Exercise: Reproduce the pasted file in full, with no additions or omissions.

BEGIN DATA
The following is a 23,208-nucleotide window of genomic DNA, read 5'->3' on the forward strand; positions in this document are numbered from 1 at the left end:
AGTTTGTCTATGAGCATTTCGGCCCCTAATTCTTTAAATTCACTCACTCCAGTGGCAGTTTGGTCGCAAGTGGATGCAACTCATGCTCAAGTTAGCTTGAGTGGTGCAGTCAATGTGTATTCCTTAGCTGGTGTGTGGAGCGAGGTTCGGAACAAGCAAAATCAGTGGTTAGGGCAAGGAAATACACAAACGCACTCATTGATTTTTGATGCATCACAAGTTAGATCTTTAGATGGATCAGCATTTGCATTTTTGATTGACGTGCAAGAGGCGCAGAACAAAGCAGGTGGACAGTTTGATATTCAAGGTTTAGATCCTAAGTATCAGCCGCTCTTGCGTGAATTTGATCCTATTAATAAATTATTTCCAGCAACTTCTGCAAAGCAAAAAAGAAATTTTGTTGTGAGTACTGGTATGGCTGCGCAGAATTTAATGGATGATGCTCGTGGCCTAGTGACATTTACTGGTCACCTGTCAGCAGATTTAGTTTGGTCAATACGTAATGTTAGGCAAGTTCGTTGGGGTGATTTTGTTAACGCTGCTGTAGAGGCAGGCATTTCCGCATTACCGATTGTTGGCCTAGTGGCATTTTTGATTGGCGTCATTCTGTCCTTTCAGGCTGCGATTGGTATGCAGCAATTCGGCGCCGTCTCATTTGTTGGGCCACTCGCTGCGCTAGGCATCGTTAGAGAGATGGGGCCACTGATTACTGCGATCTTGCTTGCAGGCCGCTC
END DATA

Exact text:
The following is a 23,208-nucleotide window of genomic DNA, read 5'->3' on the forward strand; positions in this document are numbered from 1 at the left end:
AGTTTGTCTATGAGCATTTCGGCCCCTAATTCTTTAAATTCACTCACTCCAGTGGCAGTTTGGTCGCAAGTGGATGCAACTCATGCTCAAGTTAGCTTGAGTGGTGCAGTCAATGTGTATTCCTTAGCTGGTGTGTGGAGCGAGGTTCGGAACAAGCAAAATCAGTGGTTAGGGCAAGGAAATACACAAACGCACTCATTGATTTTTGATGCATCACAAGTTAGATCTTTAGATGGATCAGCATTTGCATTTTTGATTGACGTGCAAGAGGCGCAGAACAAAGCAGGTGGACAGTTTGATATTCAAGGTTTAGATCCTAAGTATCAGCCGCTCTTGCGTGAATTTGATCCTATTAATAAATTATTTCCAGCAACTTCTGCAAAGCAAAAAAGAAATTTTGTTGTGAGTACTGGTATGGCTGCGCAGAATTTAATGGATGATGCTCGTGGCCTAGTGACATTTACTGGTCACCTGTCAGCAGATTTAGTTTGGTCAATACGTAATGTTAGGCAAGTTCGTTGGGGTGATTTTGTTAACGCTGCTGTAGAGGCAGGCATTTCCGCATTACCGATTGTTGGCCTAGTGGCATTTTTGATTGGCGTCATTCTGTCCTTTCAGGCTGCGATTGGTATGCAGCAATTCGGCGCCGTCTCATTTGTTGGGCCACTCGCTGCGCTAGGCATCGTTAGAGAGATGGGGCCACTGATTACTGCGATCTTGCTTGCAGGCCGCTC